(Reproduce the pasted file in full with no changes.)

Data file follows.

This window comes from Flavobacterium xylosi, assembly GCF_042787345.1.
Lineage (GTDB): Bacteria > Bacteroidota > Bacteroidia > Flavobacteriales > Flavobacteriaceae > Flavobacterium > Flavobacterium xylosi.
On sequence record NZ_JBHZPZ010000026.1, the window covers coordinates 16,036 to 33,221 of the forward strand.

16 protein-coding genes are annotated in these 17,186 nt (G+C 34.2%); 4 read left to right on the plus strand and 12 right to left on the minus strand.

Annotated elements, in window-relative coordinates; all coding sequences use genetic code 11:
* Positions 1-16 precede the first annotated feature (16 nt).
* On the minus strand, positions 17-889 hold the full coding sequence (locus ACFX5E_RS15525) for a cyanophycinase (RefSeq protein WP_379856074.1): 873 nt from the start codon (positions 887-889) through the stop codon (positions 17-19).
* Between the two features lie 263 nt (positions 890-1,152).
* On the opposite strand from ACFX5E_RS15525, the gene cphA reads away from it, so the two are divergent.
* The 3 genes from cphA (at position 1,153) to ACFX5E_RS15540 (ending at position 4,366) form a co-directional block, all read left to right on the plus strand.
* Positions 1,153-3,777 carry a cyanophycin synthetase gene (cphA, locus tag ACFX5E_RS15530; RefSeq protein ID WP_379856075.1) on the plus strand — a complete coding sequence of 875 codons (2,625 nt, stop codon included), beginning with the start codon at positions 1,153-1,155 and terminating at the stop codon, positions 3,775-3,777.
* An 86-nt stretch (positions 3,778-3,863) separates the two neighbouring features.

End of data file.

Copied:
This window comes from Flavobacterium xylosi, assembly GCF_042787345.1.
Lineage (GTDB): Bacteria > Bacteroidota > Bacteroidia > Flavobacteriales > Flavobacteriaceae > Flavobacterium > Flavobacterium xylosi.
On sequence record NZ_JBHZPZ010000026.1, the window covers coordinates 16,036 to 33,221 of the forward strand.

16 protein-coding genes are annotated in these 17,186 nt (G+C 34.2%); 4 read left to right on the plus strand and 12 right to left on the minus strand.

Annotated elements, in window-relative coordinates; all coding sequences use genetic code 11:
* Positions 1-16 precede the first annotated feature (16 nt).
* On the minus strand, positions 17-889 hold the full coding sequence (locus ACFX5E_RS15525) for a cyanophycinase (RefSeq protein WP_379856074.1): 873 nt from the start codon (positions 887-889) through the stop codon (positions 17-19).
* Between the two features lie 263 nt (positions 890-1,152).
* On the opposite strand from ACFX5E_RS15525, the gene cphA reads away from it, so the two are divergent.
* The 3 genes from cphA (at position 1,153) to ACFX5E_RS15540 (ending at position 4,366) form a co-directional block, all read left to right on the plus strand.
* Positions 1,153-3,777 carry a cyanophycin synthetase gene (cphA, locus tag ACFX5E_RS15530; RefSeq protein ID WP_379856075.1) on the plus strand — a complete coding sequence of 875 codons (2,625 nt, stop codon included), beginning with the start codon at positions 1,153-1,155 and terminating at the stop codon, positions 3,775-3,777.
* An 86-nt stretch (positions 3,778-3,863) separates the two neighbouring features.